And the Royal Philharmonic Orchestra, performing under music director Charles Dutoit, will visit on Jan. 28, performing the Symphony No. 5 by Tchaikovsky, the “Le Corsaire” Overture by Berlioz and the Piano Concerto No. 5 by Saint-Saëns, nicknamed “The Egyptian,” featuring pianist Jean-Yves Thibaudet.

Other classical offerings include violinist Hilary Hahn (Oct. 29) performing Bach, Beethoven and Brahms. This will be her first visit to Davis since the Mondavi Center opened. Violinist Rachel Barton Pine, with the Chamber Soloists Orchestra of New York, will perform the complete Mozart violin concertos in a single evening (Feb. 4).

Pianist Garrick Ohlssohn, who hasn’t visited the Mondavi Center for several years, will return on March 9 with a program of music by Lizst. And a chamber ensemble from the San Francisco Symphony, led by concertmaster Alexander Barantschik, will perform chamber works by Bach and Handel on May 2, 2012.

The annual “Rising Stars of Opera” program, featuring singers from the San Francisco Opera’s Adler Fellows program with the UCD Symphony Orchestra, will be on Oct. 21. This will be a free concert, through the generosity of local music lover Barbara Jackson, whose birthday falls in October.

The “Studio Classics” series features three programs “reshuffling the deck with inspirations from the past,” according to Roth. The group known as So Percussion will revisit the music of John Cage on Oct. 29-30. Pianist Lara Downes will play 13 new variations based on the opening theme of Bach’s “Goldberg Variations” on Nov. 12-13. And a program called “Zippo Songs” on April 14-15, 2012, will feature musical settings of haiku-like texts engraved by American GIs on their Zippo lighters during the Vietnam War.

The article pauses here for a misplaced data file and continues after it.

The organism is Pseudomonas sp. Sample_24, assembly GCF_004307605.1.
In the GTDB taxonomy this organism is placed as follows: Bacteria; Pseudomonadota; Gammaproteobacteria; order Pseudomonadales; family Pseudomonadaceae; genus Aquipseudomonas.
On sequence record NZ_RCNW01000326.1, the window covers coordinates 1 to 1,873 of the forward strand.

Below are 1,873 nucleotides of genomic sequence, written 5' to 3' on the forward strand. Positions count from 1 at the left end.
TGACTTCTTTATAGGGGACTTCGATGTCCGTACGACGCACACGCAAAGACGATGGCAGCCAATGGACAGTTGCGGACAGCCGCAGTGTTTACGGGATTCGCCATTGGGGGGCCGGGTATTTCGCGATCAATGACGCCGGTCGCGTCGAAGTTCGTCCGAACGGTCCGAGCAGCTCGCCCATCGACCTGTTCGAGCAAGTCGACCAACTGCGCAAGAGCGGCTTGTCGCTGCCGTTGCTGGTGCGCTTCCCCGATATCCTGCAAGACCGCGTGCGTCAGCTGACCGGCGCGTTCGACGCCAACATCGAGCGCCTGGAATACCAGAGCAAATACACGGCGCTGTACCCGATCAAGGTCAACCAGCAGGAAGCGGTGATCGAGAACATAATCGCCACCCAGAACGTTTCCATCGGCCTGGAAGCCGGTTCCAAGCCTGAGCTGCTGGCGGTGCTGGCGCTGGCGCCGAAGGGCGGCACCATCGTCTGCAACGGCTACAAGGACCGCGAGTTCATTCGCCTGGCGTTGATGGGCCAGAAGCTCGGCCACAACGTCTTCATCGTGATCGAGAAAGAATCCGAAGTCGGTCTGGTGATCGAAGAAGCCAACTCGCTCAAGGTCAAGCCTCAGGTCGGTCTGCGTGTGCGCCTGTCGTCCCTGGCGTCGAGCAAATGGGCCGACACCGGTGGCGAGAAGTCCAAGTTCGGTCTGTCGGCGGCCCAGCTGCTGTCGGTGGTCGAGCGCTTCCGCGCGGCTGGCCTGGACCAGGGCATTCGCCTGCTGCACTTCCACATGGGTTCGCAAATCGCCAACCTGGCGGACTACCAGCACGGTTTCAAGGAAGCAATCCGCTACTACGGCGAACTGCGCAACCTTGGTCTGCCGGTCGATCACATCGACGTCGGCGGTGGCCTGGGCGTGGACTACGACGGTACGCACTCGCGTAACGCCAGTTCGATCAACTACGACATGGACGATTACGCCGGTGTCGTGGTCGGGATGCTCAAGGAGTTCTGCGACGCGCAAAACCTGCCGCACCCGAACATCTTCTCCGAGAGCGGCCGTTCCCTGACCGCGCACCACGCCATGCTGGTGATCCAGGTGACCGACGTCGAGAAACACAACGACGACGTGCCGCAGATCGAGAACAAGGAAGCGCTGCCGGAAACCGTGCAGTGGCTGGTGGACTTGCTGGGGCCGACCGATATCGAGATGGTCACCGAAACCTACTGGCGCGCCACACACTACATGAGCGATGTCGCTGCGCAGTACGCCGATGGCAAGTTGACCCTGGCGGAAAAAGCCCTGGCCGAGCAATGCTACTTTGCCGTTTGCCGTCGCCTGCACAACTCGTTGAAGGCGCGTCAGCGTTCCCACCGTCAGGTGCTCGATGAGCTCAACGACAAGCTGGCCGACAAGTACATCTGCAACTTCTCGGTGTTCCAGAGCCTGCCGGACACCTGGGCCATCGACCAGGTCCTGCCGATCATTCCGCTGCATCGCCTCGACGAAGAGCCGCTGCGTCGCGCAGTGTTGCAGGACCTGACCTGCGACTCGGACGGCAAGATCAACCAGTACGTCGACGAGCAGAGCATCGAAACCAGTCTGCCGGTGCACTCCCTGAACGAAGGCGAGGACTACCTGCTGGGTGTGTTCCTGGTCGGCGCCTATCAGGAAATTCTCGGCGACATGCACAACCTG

The Alexander String Quartet, which is going into its 10th season as the “house quartet” at the Mondavi Center, will focus on chamber music of Antonin Dvořák, with concerts in October, January and March.

The jazz series will be anchored by the legendary Wayne Shorter and his quartet (Oct. 1). Other artists include the Overtone Quartet, which debuted at New York’s Blue Note club in 2009, on Feb. 25, and a return visit by the SFJAZZ Collective, performing the music of Stevie Wonder on March 29.

“Studio Jazz” series artists, performing cabaret-style, will be the Tia Fuller Quartet (Dec. 7-10), the Alfredo Rodriguez Trio (Jan. 25-28) and The Bad Plus (April 18-21, 2012). Jazz fans will note that for the first time in several years, the Mondavi Center’s two jazz series will not include any members of the Marsalis family.

New music performer Maya Beiser — who’s earned the nickname “the cello goddess” — returns on April 28, 2012, with a program called “Provenance,” drawing on music from the Iberian Peninsula, inspired by Ladino, Arabic, Hebrew and Latin ethnic and musical traditions.

Another returnee will be singer/songwriter k.d. lang, who sold out Jackson Hall with her first Mondavi appearance in 2009. She’ll be back on Oct. 20.

And The Chieftains — who’ve visited the Mondavi Center multiple times — will return on Feb. 22 as part of their 50th anniversary tour.

Holiday shows will include a return visit by the Blind Boys of Alabama (Dec. 15), the American Bach Soloists doing their annual performance of “Messiah” (at 4 p.m. Dec. 18), and a mariachi band that’s new to the Mondavi Center, Mariachi Sol de México de Jóse Hernández  (Dec. 8).

The “American Heritage” series will host country artist Ricky Skaggs, opening the Mondavi season on Sept. 30; idiosyncratic veterans Loudon Wainwright III and Leo Kottke, which should make for a quirky Valentine’s Day date opportunity on Feb. 14; and vocalist Bettye Lavette (April 13, 2012).